Early Adult Identification Among Foster Care Youth: Is Emerging Adulthood Lost?
Methods: This study uses data from Wave III of the National Longitudinal Study of Adolescent Health (Add Health). Add Health includes a nationally representative sample of adolescents in grades 7 – 12 in the United States in 1994-1995. Wave III took place in 2001-2002 when these youth were between the ages of 18 to 26. The study sample (n=4624: foster care youth=72; non-foster care youth=4552) is from the public-use dataset, a random subset of the full Add Health sample. The analysis incorporated study design features to correct for the complex sampling design. In a series of logistic regressions, we tested for a primary association between foster care experience and adult identity, and then analyzed the mediating effect of five adult role transitions (i.e. marriage/cohabitation, parenthood, full-time work, finished school, and establishment of an independent household) and two individualistic indicators of adulthood (i.e. financially independent and socially independent).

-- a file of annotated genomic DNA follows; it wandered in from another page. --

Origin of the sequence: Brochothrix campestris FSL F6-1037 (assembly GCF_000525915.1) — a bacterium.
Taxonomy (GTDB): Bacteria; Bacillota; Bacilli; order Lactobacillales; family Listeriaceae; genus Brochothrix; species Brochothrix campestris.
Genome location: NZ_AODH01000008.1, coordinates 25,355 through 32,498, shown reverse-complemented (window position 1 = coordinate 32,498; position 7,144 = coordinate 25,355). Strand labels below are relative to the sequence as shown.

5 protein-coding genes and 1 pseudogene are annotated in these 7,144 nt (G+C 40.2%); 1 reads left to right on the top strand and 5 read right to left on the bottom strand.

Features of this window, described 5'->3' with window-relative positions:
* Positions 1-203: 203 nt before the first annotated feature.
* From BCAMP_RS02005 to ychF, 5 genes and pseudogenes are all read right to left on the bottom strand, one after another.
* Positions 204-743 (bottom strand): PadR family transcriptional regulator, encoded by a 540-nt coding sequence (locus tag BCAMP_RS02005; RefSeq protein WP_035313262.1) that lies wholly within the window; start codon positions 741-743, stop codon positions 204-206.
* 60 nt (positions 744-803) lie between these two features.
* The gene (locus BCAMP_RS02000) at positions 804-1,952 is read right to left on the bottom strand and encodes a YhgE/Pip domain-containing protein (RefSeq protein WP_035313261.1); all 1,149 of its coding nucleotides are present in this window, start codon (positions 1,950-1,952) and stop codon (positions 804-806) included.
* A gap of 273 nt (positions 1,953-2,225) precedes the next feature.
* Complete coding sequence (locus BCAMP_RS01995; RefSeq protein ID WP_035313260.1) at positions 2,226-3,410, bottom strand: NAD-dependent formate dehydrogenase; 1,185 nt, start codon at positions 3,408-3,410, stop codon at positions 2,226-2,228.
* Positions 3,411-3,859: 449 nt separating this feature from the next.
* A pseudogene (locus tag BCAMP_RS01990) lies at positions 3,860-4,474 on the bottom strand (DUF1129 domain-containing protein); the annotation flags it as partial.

Results: Overall, study findings show that foster care youth are more likely to identify as an adult all of the time during emerging adulthood. In fact, having foster care experience increases the odds of perceiving oneself as an adult all of the time by a factor of 2.04 (p < .05), when all controls are in the model. Interestingly, foster care youth are no more likely than non-foster care youth to have made adult role transitions or exhibit personal qualities of independence.
Conclusions & Implications: Study findings suggest that foster care youth may have a different experience of emerging adulthood than non-foster care youth. However, it is neither individualistic indicators, nor adult role transitions that explain why foster care youth are identifying as adults earlier than their peers in the general population. Further research is needed to identify mediating factors, as well as consequences of early adult identification. As explained by CAD theory, previous system disadvantages, coupled with socio-cultural disadvantages, may curtail the experience of emerging adulthood for youth with foster care experience. Consequently, these youth are less likely to accumulate the additional advantages of emerging adulthood, such as identity exploration and social capital development.